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items tagged with William Shakespeare

Delta Nu Attitude: "Legally Blonde: The Musical," at the Prospect Park Auditorium through July 20
Written By: Mike Schulz
Section: Theatre

Category: Reviews

2014-07-14 12:02:00

Autumn Loose, Liv Lyman, Lauren VanSpeybroeck, and Becca Meumann Johnson in Legally Blonde: The MusicalLegally Blonde: The Musical is, of course, based on the 2001 hit starring Reese Witherspoon, a movie that led to a rather woebegone sequel in 2003’s Legally Blonde: Red, White, & Blonde. Yet while watching the original film’s stage version on Thursday, I felt that Red, White, & Blonde also would’ve been a fitting title for Quad City Music Guild’s terrifically peppy new presentation, considering that this solo-star-driven show came off, instead, as pretty wonderfully democratic.

Read More About Delta Nu Attitude: "Legally Blonde: The Musical," At The Prospect Park Auditorium Through July 20...

"Blonde" Ambition: Lauren VanSpeybroeck Reflects on Her (Pre-College) Theatrical Career
Written By: Mike Schulz
Section: Theatre

Category: Feature Stories

2014-07-02 12:00:00

Lauren VanSpeybroeck, courtesy of Nick West PhotographyAs with many things in life, it can be blamed on a friendly purple dinosaur.

“I used to be obsessed with Barney,” says area actor Lauren VanSpeybroeck of her pre-school interest in performing. “I always used to pretend I was on Barney [& Friends], so I guess that’s where it started. And then I would see, say, The Wizard of Oz or something, and for that week, I would be Dorothy Gale from Kansas. My mom would take me to the grocery store and people would say, ‘Oh, you’re so cute – what’s your name?’ ‘Dorothy Gale from Kansas.’

“That,” says VanSpeybroeck with a laugh, “was probably when my mom was like, ‘Hmmm ... maybe she wants to play characters ... ?’”

Read More About "Blonde" Ambition: Lauren VanSpeybroeck Reflects On Her (Pre-College) Theatrical Career...

Queen B.: "Lear," at the QC Theatre Workshop through April 12
Written By: Mike Schulz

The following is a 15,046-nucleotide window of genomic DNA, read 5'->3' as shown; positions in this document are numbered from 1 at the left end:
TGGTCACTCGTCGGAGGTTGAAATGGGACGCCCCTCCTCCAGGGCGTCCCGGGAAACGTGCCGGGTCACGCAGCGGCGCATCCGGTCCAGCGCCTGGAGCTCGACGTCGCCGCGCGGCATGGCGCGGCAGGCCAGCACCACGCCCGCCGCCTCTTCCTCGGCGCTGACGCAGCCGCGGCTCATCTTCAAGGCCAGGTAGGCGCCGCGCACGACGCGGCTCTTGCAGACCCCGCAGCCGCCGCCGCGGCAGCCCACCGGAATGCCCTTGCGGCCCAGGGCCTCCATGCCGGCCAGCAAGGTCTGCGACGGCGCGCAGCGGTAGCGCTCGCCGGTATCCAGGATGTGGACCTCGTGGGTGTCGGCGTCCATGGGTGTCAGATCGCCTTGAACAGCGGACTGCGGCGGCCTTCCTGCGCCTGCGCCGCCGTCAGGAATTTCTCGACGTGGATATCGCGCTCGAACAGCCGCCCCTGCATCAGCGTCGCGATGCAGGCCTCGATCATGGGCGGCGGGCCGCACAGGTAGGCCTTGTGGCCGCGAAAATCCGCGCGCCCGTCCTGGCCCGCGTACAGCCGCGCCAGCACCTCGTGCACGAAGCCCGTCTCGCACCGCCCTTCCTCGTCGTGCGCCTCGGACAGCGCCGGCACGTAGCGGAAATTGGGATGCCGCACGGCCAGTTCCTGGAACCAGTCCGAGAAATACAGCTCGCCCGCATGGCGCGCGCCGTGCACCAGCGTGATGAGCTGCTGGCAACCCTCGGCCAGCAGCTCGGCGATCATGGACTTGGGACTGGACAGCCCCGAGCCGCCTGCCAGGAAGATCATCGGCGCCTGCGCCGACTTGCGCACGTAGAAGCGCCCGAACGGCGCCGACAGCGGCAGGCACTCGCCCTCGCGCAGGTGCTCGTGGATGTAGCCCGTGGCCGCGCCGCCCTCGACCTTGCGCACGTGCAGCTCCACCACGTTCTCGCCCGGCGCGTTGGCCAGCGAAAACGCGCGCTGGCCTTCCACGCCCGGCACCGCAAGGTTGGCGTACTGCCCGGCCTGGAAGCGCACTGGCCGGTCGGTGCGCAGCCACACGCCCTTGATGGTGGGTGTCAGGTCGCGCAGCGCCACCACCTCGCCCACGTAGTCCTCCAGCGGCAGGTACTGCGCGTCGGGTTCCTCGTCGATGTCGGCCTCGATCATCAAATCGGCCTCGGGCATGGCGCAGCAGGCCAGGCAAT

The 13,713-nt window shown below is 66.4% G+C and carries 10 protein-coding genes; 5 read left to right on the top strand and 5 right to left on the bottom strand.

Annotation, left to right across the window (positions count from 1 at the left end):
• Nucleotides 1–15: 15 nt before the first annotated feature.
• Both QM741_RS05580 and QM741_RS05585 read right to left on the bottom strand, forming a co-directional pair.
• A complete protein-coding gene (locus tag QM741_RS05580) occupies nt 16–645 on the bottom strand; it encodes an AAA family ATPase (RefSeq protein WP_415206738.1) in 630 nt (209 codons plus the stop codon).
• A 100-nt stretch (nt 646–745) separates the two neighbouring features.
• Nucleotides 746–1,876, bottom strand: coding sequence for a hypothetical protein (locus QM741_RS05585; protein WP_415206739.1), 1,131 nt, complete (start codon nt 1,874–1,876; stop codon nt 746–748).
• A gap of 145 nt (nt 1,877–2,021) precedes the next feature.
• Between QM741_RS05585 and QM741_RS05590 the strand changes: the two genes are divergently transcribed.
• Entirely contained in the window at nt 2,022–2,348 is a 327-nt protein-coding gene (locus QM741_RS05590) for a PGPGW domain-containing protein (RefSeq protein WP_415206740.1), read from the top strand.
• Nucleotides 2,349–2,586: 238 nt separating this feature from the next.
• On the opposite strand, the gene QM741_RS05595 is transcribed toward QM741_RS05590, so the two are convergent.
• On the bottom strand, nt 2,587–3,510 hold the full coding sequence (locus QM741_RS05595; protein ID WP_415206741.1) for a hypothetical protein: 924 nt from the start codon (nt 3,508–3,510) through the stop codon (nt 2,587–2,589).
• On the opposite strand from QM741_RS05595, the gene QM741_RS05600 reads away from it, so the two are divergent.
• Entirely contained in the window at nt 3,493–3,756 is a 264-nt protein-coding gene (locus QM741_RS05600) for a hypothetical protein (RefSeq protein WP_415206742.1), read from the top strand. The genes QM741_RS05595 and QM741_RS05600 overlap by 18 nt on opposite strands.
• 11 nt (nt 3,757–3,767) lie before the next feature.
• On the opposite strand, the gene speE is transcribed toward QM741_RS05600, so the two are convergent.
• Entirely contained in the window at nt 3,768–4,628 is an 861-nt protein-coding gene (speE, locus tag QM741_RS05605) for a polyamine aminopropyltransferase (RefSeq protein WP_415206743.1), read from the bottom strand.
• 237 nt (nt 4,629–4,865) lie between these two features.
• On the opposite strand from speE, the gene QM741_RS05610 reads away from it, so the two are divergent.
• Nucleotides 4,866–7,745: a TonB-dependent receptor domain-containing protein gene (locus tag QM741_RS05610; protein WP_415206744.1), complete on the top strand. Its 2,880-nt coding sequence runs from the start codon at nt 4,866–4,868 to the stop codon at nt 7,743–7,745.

Section: Theatre

Category: Reviews

2014-04-05 12:00:00

Cait Bodenbender in LearIt doesn’t take long for Cait Bodenbender, in the Prenzie Players' Lear, to prove that director/adapter J.C. Luxton’s idea to reverse his characters' genders was a great one.

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Are You Not Entertained?!: "Pompeii," "3 Days to Kill," and "Winter’s Tale"
Written By: Mike Schulz
Section: Movies

Category: Reviews

2014-02-23 19:23:46

Adewale Akinnuoye-Agbaje and Kit Harington in PompeiiPOMPEII

About a half-hour into Paul W.S. Anderson’s Pompeii, the film’s protagonist – a gladiator-turned-slave amusingly named Milo – hears the unfamiliar sound of the nearby Mount Vesuvius preparing to erupt. “It is the mountain,” says Milo’s comrade Atticus. “It grumbles from time to time.” So do movie reviewers, and this latest 3D action spectacle by the director of Mortal Kombat, Death Race, and a trio of Resident Evil flicks would, at first glance, appear to be exactly the sort of thing I’d personally grumble about: a predictably corny, derivative, overscaled costume party with loads of generic violence and nothing in the way of subtlety or emotional nuance.

Yet while it’s easy to name the movie’s most direct influences, Gladiator and Titanic chief among them, what I didn’t at all expect was for this swords-and-sandals outing to be so thoroughly, cheerfully indebted to 1970s disaster epics in the vein of The Towering Inferno and The Poseidon Adventure; Pompeii, to its cheeky credit, is kind of like 1974’s Earthquake with the ancient Roman city cast in the role of Los Angeles.

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Italian Beefs: "The Two Gentlemen of Verona," at the QC Theatre Workshop through December 15
Written By: Mike Schulz
Section: Theatre

Category: Reviews

2013-12-09 12:00:00

Adam Michael Lewis and Sergeant Leon Maxwell Edison VonPepper in The Two Gentlemen of VeronaThe women of The Two Gentlemen of Verona shine in the Prenzie Players’ latest production. Maggie Woolley’s effervescent Julia and Catie Osborn’s enrapturing Silvia – characters courted by the two gentlemen of the title – are especially captivating, thanks to Woolley's and Osborn's layered portrayals of ladies in (and later out of, and then back in) love. They’re among a group of female actors here that offer dynamic, entertaining performances filled with notable nuance, aplomb, and, when called for, titillating humor. And they are a credit to director Andy Lord’s vision for what seems to me one of William Shakespeare’s weaker, less refined plays. The women help add emotional depth to the text, while Lord wisely places the comedic aspects of the tale at the forefront through his cast's energetic performances.

Read More About Italian Beefs: "The Two Gentlemen Of Verona," At The QC Theatre Workshop Through December 15...

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